High interest rates and penalties mean that the poorest countries spend more on repaying debts to the richest countries than they receive in aid. Between 1970 and 2002, for example, the poorest African countries received $294 billion in loans, paid back $298 billion in interest and principal, but still owed more than $200 billion.

We must cancel all debts to the poorest countries to stop this treadmill. When poor governments no longer need to repay debt, they can spend more on what really matters: food, clean water, housing, health care, jobs, education, and building their economies.

Canada can take action at the World Bank and International Monetary Fund:

  • Promote the immediate and unconditional cancellation of 100% of the multilateral and bilateral debt owed by the poorest countries.
  • Ensure that debt cancellation has no strings attached, enabling developing countries to implement their own national plans to end poverty.


In 1989, the House of Commons unanimously resolved to eliminate poverty among Canadian children by the year 2000. At the start of 2005, one million Canadian children, or nearly one in six, are still poor. Aboriginal people are disproportionately affected.

We must end child poverty in Canada. We must make key investments in social development that will make a difference: More money for low-income families. Affordable housing and the creation of decent jobs, with a higher minimum wage. And universal, affordable early learning and child care.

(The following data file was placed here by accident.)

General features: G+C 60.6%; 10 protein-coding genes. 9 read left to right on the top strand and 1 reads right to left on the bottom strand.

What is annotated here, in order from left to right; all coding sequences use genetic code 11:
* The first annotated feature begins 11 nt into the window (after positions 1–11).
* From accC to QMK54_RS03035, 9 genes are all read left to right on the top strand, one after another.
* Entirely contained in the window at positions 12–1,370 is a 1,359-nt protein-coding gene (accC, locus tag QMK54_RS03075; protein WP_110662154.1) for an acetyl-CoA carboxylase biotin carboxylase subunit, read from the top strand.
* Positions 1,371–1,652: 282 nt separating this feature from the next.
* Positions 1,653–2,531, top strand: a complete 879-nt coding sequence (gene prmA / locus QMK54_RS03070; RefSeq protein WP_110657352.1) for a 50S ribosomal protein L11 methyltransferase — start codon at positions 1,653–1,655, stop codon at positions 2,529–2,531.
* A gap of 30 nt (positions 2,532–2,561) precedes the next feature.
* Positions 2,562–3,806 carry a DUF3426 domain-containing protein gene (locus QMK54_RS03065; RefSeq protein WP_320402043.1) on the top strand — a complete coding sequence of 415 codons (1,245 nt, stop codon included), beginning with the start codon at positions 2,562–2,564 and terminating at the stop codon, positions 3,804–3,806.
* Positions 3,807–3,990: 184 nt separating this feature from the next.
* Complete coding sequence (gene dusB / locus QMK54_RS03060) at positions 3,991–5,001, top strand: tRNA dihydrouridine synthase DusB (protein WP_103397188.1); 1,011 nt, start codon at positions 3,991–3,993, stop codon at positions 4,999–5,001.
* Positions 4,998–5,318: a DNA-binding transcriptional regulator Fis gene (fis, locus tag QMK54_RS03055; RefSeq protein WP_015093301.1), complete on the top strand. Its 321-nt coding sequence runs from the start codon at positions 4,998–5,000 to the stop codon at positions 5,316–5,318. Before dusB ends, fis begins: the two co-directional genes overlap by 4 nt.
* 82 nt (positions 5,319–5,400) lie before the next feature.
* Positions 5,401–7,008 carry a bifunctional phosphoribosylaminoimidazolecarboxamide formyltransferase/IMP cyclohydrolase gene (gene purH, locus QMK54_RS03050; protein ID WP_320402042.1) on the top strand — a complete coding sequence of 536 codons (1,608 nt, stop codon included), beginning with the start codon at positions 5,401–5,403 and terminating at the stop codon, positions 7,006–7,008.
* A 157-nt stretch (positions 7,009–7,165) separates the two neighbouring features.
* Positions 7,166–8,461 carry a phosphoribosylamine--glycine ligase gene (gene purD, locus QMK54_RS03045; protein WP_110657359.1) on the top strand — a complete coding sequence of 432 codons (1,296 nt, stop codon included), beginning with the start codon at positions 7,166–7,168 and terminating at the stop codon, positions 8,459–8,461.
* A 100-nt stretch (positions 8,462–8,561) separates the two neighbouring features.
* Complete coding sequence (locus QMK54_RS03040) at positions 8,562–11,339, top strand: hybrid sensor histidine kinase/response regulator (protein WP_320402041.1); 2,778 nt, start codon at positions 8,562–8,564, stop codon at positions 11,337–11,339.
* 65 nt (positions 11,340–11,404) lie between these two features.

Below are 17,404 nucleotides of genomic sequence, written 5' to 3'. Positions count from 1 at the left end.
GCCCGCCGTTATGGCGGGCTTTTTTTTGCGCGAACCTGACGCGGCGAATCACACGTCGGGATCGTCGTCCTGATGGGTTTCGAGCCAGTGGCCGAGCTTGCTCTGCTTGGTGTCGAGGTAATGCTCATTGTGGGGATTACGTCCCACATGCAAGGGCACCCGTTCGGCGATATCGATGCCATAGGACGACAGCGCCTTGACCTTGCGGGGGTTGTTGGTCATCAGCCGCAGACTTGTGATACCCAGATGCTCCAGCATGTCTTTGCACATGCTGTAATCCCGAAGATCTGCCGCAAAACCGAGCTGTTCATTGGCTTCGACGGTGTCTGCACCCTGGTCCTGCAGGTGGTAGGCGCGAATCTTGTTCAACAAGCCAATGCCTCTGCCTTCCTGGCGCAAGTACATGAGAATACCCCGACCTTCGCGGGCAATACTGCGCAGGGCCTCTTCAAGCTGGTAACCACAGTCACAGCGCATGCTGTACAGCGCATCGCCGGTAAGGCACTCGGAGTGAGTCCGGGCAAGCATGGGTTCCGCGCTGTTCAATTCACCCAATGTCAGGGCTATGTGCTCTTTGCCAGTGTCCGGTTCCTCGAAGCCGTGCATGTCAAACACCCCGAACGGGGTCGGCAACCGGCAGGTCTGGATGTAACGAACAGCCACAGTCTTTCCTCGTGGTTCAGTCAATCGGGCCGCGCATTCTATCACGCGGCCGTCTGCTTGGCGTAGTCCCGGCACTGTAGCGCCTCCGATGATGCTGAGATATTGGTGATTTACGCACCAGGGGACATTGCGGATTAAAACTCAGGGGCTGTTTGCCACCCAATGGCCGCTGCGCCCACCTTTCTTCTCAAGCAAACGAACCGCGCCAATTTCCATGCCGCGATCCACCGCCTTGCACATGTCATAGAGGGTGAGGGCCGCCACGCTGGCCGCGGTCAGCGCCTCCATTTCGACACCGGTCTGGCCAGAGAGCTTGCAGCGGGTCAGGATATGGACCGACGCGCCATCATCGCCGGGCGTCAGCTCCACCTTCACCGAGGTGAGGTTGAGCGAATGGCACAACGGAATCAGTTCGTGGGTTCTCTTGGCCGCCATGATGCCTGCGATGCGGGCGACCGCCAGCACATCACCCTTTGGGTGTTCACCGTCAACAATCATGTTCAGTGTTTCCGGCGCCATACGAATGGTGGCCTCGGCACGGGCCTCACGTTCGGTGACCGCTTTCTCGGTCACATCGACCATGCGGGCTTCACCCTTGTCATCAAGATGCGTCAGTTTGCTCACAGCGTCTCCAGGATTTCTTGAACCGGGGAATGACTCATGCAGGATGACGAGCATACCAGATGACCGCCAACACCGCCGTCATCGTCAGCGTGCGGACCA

Canada can take action:

  • Raise the annual Canada Child Tax Benefit (or equivalent benefit) to $4,900 per child and ensure all low-income children receive full benefit of this program.
  • Involve groups where poverty is predominant, such as Aboriginal People, women, minorities and youth in the design and implementation of a domestic poverty reduction strategy.

We need your voice to add to our worldwide chorus. Find out how you can support our global campaign at Together, we can make poverty history.

"...We ask you to provide leadership in global poverty eradication, especially in areas of debt cancellation and increased development assistance. It would be the right thing to do, and the right moment to act."

Letter to Prime Minister Paul Martin, from Bishop Blaise Morand, Chairman of the Canadian Conference of Catholic Bishops Social Affairs Commission June 27, 2005.

What are the Millennium Development Goals?

The United Nations' eight Millennium Development Goals (MDGs) which range from halving extreme poverty to halting the spread of HIV/AIDS and providing universal primary education, all by the target date of 2015 - form a blueprint agreed to by all the world's countries and all the world's leading development institutions. They have galvanized unprecedented efforts to meet the needs of the world's poorest.

The Goals

  1. Eradicate extreme poverty and hunger
  2. Achieve universal primary education
  3. Promote gender equality and empower women
  4. Reduce child mortality
  5. Improve maternal health
  6. Combat HIV/AIDS, malaria and other diseases
  7. Ensure environmental sustainability
  8. Develop a global partnership for development